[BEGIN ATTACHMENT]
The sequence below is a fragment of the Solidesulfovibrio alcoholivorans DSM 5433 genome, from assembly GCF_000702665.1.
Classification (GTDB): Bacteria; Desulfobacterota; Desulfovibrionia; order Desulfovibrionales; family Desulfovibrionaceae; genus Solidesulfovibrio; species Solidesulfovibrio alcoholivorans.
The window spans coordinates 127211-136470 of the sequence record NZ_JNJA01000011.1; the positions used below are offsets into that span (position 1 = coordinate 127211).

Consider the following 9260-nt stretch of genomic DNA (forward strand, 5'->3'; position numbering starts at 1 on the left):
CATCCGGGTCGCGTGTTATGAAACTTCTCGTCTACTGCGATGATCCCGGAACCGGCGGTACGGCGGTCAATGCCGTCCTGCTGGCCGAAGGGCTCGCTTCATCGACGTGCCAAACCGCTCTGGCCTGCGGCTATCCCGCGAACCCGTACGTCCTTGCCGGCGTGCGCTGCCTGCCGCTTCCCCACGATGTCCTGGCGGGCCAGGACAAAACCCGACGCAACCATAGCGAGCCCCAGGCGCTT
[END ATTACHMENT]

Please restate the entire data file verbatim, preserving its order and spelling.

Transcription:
The sequence below is a fragment of the Solidesulfovibrio alcoholivorans DSM 5433 genome, from assembly GCF_000702665.1.
Classification (GTDB): Bacteria; Desulfobacterota; Desulfovibrionia; order Desulfovibrionales; family Desulfovibrionaceae; genus Solidesulfovibrio; species Solidesulfovibrio alcoholivorans.
The window spans coordinates 127211-136470 of the sequence record NZ_JNJA01000011.1; the positions used below are offsets into that span (position 1 = coordinate 127211).

Consider the following 9260-nt stretch of genomic DNA (forward strand, 5'->3'; position numbering starts at 1 on the left):
CATCCGGGTCGCGTGTTATGAAACTTCTCGTCTACTGCGATGATCCCGGAACCGGCGGTACGGCGGTCAATGCCGTCCTGCTGGCCGAAGGGCTCGCTTCATCGACGTGCCAAACCGCTCTGGCCTGCGGCTATCCCGCGAACCCGTACGTCCTTGCCGGCGTGCGCTGCCTGCCGCTTCCCCACGATGTCCTGGCGGGCCAGGACAAAACCCGACGCAACCATAGCGAGCCCCAGGCGCTT